Medical marijuana proponents in Safety Harbor hoping for an early Christmas present instead found a lump of coal in their stockings, as the City Commission voted 4-1 Monday in favor of banning dispensaries in town following months of discussion on the subject.
The decision came on the second and final reading of Ordinance 2017-37, which bans medical marijuana dispensaries and permits processing and cultivating facilities in the city’s M1, or Light Industrial, district, per state guidelines.
During the latest discussion on the topic, which followed a public workshop in August and two readings of the (revised) ordinance last month, the five local lawmakers reiterated their stances on the dispensaries Monday night.
“I’m in favor of the ordinance, but I’m amenable to the City coming up with locations for dispensaries, maybe on McMullen Booth (Road),” Commissioner Andy Zodrow said, adding he’s “opposed to it in the downtown district and on Main Street.”
Vice-Mayor Carlos Diaz, a staunch opponent of having dispensaries in town, reinforced his position.
“I think it’s totally unnecessary,” he said. “It does not fit our city.
“Our city is way too small…and this could have a very negative impact to the image of our city.”
“I think the community and our image is a lot more important than dollars.”
Commissioner Cliff Merz expressed concerns about the medical marijuana industry being a “cash-only business,” as well as the possibility of marijuana becoming legal for recreational use in the future, while Commissioner Scott Long reiterated his support for the facilities.
“I would be amenable to Commissioner Zodrow’s idea,” Long said regarding allowing the dispensaries in the commercial area of McMullen Booth Road, adding “I don’t see dispensaries wanting to pay Main Street rents for something that allows for deliveries.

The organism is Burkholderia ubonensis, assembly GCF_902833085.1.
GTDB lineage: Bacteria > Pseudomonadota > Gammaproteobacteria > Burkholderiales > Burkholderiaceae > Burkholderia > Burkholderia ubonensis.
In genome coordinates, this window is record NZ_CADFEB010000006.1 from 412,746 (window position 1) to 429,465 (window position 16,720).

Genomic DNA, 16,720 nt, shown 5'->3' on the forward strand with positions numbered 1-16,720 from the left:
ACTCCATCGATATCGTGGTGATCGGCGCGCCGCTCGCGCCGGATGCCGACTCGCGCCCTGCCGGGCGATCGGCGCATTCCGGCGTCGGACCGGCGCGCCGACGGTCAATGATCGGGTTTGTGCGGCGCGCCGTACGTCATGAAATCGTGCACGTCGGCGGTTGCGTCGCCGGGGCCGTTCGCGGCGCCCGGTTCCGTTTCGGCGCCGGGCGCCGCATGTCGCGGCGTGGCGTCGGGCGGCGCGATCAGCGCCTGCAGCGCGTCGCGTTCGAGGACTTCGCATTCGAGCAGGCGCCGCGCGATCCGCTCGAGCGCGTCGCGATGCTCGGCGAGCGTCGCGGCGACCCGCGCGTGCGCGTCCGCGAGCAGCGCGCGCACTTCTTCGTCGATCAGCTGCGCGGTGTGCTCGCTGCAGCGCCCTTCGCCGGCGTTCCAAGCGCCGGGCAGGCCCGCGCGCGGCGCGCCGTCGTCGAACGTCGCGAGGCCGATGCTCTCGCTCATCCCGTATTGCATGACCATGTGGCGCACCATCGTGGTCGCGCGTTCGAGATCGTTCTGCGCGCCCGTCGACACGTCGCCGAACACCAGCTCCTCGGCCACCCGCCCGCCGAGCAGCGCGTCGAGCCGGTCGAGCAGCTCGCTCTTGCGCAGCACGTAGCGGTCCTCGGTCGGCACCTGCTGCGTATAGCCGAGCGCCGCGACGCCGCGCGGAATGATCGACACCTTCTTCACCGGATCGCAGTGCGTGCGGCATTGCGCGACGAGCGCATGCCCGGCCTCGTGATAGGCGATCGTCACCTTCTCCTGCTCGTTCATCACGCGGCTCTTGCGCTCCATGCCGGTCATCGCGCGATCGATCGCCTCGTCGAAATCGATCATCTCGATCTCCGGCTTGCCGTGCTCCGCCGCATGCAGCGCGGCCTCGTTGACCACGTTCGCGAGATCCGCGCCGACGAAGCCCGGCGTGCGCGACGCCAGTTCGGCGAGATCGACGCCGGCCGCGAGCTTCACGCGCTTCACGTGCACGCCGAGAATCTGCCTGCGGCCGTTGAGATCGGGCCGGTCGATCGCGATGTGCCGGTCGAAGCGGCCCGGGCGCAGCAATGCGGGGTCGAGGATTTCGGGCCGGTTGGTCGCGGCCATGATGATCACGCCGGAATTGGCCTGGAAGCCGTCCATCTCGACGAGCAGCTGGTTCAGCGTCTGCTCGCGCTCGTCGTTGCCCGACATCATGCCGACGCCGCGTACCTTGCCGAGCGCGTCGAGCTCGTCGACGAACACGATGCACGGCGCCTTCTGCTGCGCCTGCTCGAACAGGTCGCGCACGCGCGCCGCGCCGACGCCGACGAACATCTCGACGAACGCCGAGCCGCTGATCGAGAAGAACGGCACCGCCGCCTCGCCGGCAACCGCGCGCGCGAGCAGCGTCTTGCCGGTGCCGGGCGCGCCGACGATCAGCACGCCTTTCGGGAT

“I don’t see one opening in Safety Harbor.”
With that, Mayor Joe Ayoub called for a vote, and the motion to ban medical marijuana dispensaries passed, 4-1, with Long voicing the lone “nay” vote.
Ayoub expressed his thoughts on the subject following the first reading of the original ordinance on Nov. 7.
“It’s a tough issue,” he said. “A lot of people voted to allow medical marijuana, but they’re not thrilled about allowing it in their town.”
He added the city banning dispensaries now doesn’t preclude officials from allowing them in the future.
“I think this option gives us flexibility to add them in the future if we want to,” he said.
“It keeps the door open. Plus, it’s available nearby.”
In voting down the dispensaries, Safety Harbor joined neighboring Oldsmar, as well as Seminole and Reddington Shores, as Pinellas County communities that have banned the facilities.
The City of Dunedin is currently working on enacting a one-year ban, while St. Petersburg, Clearwater and Pinellas Park have voted to allow dispensaries as a retail use.
According to state legislation, Florida municipalities are not allowed to ban the cultivation and processing facilities, only regulate where they can operate within a city, leading the commissioners to approve allowing such facilities in the M1 district.
Harborites, how do you feel about the commission’s decision? Let us know in the comments below.
- SHCC does an about-face, decides to ban medical marijuana dispensaries in Safety Harbor
- City Commission agrees to allow medical marijuana facilities in Safety Harbor
- Oldsmar officials say ‘no’ to medical marijuana dispensaries
Note: This article has been edited to correctly reflect Cmmsr. Long’s vote.